Wednesday, July 14, 2010

2. Cayden, Mountain Man

Earlier today Cayden said, "I admire and respect your work so much more now having tried to write these posts myself. So damn difficult!"

He said he hopes he's not boring you or giving too much detail about something you don't want to hear about or not enough detail about what you do want to hear about. I told him not to worry about it, that yall would forgive him either way. But while you're reading, he's open to your questions and suggestions, so please feel free to comment below, email, or tweet them to me.

To tell you the truth, I'm kind of glad he agreed to write about himself for you, because I'm learning the details of his past (the good, the bad, and the ugly) right along with you...


So the early years of my Royal Air Force career, I guess I was finding out who I was as a person. I got drunk, did stupid things as most young men do and enjoyed the freedom of being single. Life was great but I wasn’t really happy.

Something was missing and I didn’t know what it was, but I knew I needed a new challenge.

In the Fall of 2002, I was posted to Cyprus, a small island in the Mediterranean sea, just south of Greece. I had heard so many stories about Cyprus being a party island, lots of women, all year round sun, and I was elated when I found out I was posted there for 3 years. I was due to be living a 10-minute drive from the coast and a 25-minute drive from Agia Napa, the party capital of the Med. I was taunting my old colleagues before my departure because I’d be sunning it up on the beach whilst they were left to endure the awful wet and miserable English weather.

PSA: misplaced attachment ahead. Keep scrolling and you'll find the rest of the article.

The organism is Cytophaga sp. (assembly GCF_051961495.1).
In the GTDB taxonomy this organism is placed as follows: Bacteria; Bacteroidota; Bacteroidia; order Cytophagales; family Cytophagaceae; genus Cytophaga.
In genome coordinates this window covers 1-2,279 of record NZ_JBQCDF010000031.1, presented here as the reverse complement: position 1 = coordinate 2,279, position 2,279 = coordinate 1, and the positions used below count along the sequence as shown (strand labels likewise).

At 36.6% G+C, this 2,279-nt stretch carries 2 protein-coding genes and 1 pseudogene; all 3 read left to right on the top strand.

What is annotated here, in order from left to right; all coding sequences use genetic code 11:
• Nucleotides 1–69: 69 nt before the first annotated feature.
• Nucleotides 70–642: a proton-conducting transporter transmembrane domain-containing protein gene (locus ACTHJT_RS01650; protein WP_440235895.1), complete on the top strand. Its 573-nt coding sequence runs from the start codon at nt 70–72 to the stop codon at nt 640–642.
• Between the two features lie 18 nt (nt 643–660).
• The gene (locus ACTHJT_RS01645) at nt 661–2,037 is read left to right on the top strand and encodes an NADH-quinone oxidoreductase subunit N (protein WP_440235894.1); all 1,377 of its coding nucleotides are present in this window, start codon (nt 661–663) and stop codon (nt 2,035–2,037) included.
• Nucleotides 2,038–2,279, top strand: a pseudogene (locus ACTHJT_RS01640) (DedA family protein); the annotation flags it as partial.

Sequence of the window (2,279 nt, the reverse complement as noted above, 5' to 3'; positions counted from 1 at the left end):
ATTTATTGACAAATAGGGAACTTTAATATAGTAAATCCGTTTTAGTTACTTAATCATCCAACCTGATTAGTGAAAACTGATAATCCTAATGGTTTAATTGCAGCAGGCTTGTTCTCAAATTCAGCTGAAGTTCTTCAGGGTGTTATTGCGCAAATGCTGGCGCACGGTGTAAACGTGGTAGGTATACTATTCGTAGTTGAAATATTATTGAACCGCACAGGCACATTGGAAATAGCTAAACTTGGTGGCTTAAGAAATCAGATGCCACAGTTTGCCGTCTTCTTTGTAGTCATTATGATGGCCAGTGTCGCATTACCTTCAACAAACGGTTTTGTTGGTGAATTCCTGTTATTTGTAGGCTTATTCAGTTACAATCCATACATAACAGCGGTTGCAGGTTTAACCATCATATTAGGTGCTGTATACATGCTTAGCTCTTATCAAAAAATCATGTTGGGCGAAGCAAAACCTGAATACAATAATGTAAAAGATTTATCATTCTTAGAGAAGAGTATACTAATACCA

Little did I know that they would have the last laugh!

When I arrived in Cyprus in late November, I was greeted by my welcome party who loaded my luggage into a 4x4 vehicle. As we set off, I introduced myself to the welcome party and said I’m really looking forward to my time on the Island.

"Why aren't we traveling on the coast?" I asked, as we drove further and further inland.

"We’re going to Troodos,” they said.

"What the hell is Toodos?"

“Do you see the lights up in the sky?”

I looked up, and said, “yes."

“That’s Troodos.”

Out in front of us, up in the darkness of the sky, were bright orange lights in the distance. This wasn’t right, I decided I’d been picked up by the wrong welcome party.

I rooted around in my backpack and took out my welcome letter from the Officer in Command of the base near Agia Napa.

"I think there’s a mistake, I’m supposed to be going here," I said, pointing to my map.

“Yeah, we thought you’d say that, but now you’re going to be working on top of that mountain.”

What the hell had happened? This wasn’t in the brochure. I’d be calling for a full re-imbursement and upgrade to 5-star if I was on holiday. As it was though, I wasn’t on holiday. The Royal Air Force owned my ass and could send me wherever, whenever….and as I quickly came to realise, without telling me either.

I finally arrived after an hours drive to my new home for the next 3 years. An isolated small base on top of a mountain, with the nearest civilisation 10km away. It seemed really misty when I got out of the car, the wind was blowing, and it was close to freezing. Then I realized it wasn't mist. I was standing in the clouds.

When I’d put my luggage in my room, the guys said they’d be in the bar upstairs. Hmmmmmm, again in my life, I was thinking that there was only one thing that could make a bad situation bearable: Get drunk! I walked up about 6 flights of stairs and was panting when I’d got to the bar. There were 6 guys in there, laughing at the site of me.

"I need to get down to the gym," I said, trying to catch my breath.

"Don’t worry about it, it’s the altitude. The air is thinner up here so just walking will work your body more."

After a few more questions about how I came to be where I was, it became apparent that despite the spectacular views, the dense forests lining the mountain sides, and the cheap bar that I found myself in, I’d be living with just 6 other single guys on a mountain for 3 years, with not a single girl in sight.

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